Once the risks are identified, you can then begin to implement plans for if/when these risks become a reality. That may include reviewing and/or updating your business liability insurance policy, installing a new back-up system or hiring an IT firm to enhance cybersecurity.
Developing contingency plans to mitigate risk will aid in protecting your financial stability and help you sleep better at night.
Step 7: Review the Corporate Structure
The only constant in life, and in business is change.
As such, it's good to review the current corporate structure of your business and determine if it's still appropriate and adaptive to the current regulatory environment.
For example, if your business was setup as an S. Corporation ten years ago and you're looking to raise capital from a limited partnership like a venture capital firm, you may need to consult with your attorney or CPA to reassess your corporate structure and transition to a C. Corporation.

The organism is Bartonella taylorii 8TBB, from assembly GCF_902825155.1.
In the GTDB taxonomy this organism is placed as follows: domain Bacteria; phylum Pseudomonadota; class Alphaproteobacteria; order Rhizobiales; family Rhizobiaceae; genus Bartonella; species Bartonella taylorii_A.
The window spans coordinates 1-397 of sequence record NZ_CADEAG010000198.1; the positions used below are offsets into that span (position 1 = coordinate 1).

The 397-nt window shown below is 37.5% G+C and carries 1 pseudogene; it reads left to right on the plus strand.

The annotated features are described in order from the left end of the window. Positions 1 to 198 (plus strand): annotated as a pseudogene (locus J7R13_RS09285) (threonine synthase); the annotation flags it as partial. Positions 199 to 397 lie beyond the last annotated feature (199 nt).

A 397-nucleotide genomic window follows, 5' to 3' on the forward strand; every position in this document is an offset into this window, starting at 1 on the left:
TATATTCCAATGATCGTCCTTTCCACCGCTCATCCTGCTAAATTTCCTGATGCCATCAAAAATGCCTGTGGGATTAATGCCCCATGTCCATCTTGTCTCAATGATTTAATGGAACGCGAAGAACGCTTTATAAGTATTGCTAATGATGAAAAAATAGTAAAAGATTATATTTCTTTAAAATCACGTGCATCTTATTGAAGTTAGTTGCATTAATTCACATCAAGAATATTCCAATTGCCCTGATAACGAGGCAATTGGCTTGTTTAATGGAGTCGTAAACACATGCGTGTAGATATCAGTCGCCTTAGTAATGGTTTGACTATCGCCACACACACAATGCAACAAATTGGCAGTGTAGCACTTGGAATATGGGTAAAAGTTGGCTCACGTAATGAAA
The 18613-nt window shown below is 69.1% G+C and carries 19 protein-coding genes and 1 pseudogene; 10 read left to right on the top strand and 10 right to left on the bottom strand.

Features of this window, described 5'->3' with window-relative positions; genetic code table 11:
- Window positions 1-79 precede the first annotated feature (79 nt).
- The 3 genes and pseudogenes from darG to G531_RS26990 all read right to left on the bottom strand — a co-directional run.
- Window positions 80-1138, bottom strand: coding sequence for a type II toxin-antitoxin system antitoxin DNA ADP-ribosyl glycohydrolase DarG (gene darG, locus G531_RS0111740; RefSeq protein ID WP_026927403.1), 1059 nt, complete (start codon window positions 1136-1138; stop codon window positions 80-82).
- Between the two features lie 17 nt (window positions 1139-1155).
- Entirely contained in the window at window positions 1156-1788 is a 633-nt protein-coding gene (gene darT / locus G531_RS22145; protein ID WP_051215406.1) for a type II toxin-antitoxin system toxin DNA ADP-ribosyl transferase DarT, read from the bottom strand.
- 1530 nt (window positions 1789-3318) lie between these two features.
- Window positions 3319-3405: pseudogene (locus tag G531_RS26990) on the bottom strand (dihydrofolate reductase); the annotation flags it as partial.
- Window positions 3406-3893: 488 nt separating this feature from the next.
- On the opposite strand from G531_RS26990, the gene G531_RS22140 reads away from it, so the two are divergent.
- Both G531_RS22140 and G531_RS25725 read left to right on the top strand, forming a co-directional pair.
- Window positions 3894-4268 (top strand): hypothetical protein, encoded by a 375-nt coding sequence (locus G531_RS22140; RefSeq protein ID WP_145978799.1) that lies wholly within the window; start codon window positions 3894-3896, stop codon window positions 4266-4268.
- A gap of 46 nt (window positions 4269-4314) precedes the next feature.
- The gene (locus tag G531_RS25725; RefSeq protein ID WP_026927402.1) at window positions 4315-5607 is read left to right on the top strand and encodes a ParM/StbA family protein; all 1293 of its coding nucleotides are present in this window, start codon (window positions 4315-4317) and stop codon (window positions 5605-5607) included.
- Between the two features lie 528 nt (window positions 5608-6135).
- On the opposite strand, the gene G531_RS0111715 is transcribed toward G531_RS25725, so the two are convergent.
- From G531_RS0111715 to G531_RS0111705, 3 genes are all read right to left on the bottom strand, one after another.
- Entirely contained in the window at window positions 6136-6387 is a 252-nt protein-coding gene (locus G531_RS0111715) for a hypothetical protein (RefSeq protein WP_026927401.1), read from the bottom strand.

Corporate structure will also have an impact your taxes, which we'll discuss next in further detail.
Step 8: Tax Planning
Small business owners face a more complex tax system than the typical W-2 employee.
Sole-proprietor LLCs are taxed differently than S. Corporation owners who have different tax basis rules than partners in a partnership.
Work closely with a tax professional to help you understand your current tax situation and implement a plan that optimizes your after-tax dollars.
This may include, for example, maximizing deductions such as the Qualified Business Income Deduction (QBI), using accelerated depreciation on a new asset purchase, or getting a dollar-for-dollar return on your research and development costs through the R&D tax credit.
Step 9: Integration